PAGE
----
The compact we are signing today is only possible because for the past few years, we have seen evidence of a commitment to deliver for the people that we believe is represented in the promise of President Aquino’s election. One of the projects supported by this compact, Kalahi, comes from a Tagalog phrase that means “linking arms against poverty.” I think it’s a wonderful phrase because that’s exactly what we’re doing with this Millennium Challenge Corporation compact.

    We want to assist the people of the Philippines to be able to do more for themselves, and we also want to see results from our investment. This was a negotiated agreement. This was not a decision just to give the Philippines some money – although I’m sure that’s welcome to our friends – this was a negotiation. Because that’s the whole idea behind the MCC; there are certain principles that we believe in, and the Philippines has made a commitment to these principles.

    We believe that you can unleash the human potential in a country like the Philippines by tearing down the barriers to economic growth and fighting corruption, which is like a cancer in the economy and society.Millions of people in the Philippines have left their native land for a better opportunity.

    They love the Philippines. I know because I know many of them.

    They try to go home when they can afford to do it. They retire back to the Philippines.

    They want to be sure their children and grandchildren are raised in the Philippines.

    We hope that, Mr. President, the people of your country will be able to make a good living in their own country.

    And in order to do that, there must be a partnership that creates the conditions for economic opportunity.

    I know how smart the Filipino people are. I know how hard they work. I’m not sure there’s any group of people anywhere in the world that work harder than Filipinos.

    But let’s be very honest here. Too many of them feel that they cannot progress in their own country. Too many of them feel that the elite in business and politics basically call the shots, and there’s not much room for someone who’s hardworking, but not connected. Too many of them believe that even if they get the best education they can, that there won’t be an opportunity for them, and so they take that education and help build someone else’s economy, very often here in the United States.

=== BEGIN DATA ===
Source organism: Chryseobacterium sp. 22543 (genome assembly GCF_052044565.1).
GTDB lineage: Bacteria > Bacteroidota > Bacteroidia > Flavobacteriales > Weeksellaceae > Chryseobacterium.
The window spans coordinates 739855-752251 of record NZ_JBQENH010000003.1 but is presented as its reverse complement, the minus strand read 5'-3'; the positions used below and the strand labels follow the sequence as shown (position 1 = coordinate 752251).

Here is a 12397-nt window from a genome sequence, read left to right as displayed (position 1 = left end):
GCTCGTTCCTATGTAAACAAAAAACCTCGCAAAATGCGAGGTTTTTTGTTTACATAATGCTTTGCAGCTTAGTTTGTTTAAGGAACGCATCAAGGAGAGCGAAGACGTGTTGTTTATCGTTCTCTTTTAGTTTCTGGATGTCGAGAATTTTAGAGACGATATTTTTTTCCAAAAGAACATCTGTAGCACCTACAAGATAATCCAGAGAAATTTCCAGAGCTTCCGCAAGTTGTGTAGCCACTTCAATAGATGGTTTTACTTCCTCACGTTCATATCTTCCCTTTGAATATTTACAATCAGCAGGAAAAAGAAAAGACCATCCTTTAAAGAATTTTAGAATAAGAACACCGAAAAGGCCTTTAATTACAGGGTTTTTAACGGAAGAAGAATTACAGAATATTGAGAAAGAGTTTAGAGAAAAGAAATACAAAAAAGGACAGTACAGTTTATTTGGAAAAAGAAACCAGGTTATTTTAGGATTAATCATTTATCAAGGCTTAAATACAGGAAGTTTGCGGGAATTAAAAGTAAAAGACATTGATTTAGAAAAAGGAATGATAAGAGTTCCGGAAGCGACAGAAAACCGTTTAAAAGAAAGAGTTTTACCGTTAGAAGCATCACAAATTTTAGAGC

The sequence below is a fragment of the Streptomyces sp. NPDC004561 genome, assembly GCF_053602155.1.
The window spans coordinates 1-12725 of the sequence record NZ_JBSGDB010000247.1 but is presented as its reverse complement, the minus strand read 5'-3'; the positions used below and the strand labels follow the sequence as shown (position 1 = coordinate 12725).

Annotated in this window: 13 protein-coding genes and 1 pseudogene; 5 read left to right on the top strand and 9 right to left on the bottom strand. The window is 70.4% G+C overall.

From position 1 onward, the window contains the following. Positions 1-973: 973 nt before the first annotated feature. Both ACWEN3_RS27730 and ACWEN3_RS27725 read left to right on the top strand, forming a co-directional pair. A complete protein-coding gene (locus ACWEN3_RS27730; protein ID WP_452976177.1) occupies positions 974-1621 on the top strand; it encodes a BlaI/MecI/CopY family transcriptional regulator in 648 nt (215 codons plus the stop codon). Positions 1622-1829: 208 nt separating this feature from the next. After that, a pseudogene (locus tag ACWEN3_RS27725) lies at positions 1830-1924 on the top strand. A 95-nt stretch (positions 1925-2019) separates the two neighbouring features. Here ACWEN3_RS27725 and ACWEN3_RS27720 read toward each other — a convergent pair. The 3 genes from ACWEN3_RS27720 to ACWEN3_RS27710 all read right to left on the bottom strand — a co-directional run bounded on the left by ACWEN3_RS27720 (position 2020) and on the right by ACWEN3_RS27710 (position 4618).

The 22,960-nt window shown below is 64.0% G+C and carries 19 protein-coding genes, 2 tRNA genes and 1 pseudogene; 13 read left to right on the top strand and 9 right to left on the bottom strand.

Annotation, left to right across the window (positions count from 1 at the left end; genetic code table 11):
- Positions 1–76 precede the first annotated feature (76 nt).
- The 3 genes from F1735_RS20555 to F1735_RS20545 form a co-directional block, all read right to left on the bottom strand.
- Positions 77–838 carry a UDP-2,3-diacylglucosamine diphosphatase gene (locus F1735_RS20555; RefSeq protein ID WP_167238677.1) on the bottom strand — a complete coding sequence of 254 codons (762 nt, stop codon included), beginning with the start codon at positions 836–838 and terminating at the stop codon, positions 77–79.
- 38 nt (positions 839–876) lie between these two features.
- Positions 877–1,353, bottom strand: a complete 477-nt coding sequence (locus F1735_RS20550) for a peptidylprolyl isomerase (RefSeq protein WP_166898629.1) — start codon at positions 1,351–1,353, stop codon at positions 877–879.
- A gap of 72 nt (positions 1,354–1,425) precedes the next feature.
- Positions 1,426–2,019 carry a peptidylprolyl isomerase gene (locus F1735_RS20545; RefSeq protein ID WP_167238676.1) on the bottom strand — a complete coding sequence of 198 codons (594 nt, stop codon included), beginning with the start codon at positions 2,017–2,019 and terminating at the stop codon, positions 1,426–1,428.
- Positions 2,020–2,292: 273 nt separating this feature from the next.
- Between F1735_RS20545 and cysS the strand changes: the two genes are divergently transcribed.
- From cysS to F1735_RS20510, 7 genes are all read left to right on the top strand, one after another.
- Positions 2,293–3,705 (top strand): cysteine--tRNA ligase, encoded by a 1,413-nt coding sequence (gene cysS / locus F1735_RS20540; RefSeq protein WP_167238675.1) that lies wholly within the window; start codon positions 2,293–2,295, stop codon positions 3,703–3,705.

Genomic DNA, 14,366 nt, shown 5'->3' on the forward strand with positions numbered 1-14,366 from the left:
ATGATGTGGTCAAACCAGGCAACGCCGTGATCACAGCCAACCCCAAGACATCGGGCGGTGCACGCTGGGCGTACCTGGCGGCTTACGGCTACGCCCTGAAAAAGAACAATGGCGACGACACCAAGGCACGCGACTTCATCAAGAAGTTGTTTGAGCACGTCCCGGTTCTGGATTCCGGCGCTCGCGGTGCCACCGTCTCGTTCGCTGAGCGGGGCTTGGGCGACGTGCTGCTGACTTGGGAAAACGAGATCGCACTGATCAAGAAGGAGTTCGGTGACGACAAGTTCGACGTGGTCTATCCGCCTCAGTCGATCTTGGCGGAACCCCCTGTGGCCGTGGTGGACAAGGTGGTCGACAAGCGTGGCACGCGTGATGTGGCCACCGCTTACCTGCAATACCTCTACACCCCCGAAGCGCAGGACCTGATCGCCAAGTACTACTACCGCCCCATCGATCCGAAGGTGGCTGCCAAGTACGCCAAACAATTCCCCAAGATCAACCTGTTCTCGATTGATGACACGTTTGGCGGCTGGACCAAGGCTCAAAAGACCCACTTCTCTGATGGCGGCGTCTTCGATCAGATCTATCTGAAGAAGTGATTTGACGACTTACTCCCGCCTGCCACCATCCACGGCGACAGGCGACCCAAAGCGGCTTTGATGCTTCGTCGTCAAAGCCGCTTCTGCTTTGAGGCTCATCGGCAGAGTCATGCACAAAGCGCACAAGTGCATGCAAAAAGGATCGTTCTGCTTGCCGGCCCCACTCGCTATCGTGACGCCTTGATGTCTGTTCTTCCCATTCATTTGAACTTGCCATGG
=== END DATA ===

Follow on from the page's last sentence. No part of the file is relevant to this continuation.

So this work that we are agreeing to today has the potential for assisting in the transformation that President Aquino has spoken of. The work has already begun to show results, including new and improved roads so farmers and fishermen can get to market faster and new businesses can take route; a more effective and efficient tax collection system so the government can raise the revenue it needs to serve its people better; and a program that will partner with some of the country’s poorest communities to identify those development projects that will make the biggest impact. Because we know one size does not fit all; one community might need a school, another a health clinic, a third a water system. Each will be responsible for designing and driving its own project and for showing results.

    Now, these are not American ideas, these are not MCC ideas; all of these ideas came from the Filipino people. They are designed to be self-sustaining and they build on efforts that have already begun. So we look forward to working with you and linking arms in the fight against poverty and on behalf of a better future for the people of the Philippines.I look out at this audience and I see some dear friends who I have known for many years.

    When I was a senator from New York, I had the great privilege of working with many of you on behalf of a stronger relationship between the United States and the Philippines.

    It is my personal commitment that we will do everything we can to help you help yourselves. Because at the end of the day – (applause) – I know that the spirit of entrepreneurship, the drive to succeed, the love of family and commitment to the next generation has been a hallmark of Filipinos forever.

    And I am absolutely convinced, Mr. President, that under your leadership, your country will show great strides forward.It is now my great honor to introduce the president of the Philippines, President Aquino. (Applause.)


    PRESIDENT AQUINO: Your Honor, Secretary Hillary Clinton, Under Secretary of State for Political Affairs William Burns, Assistant Secretary of State for East Asian and Pacific Affairs Kurt Campbell, MCC CEO Daniel Yohannes, MCC Board members, U.S. Government officials, members of the Philippine delegation, ladies and gentlemen, tonight on behalf of the Filipino people, I am bearing witness to formal approval of a $434 million grant to the Philippines to help our fight against poverty and corruption. This is no ordinary aid agreement.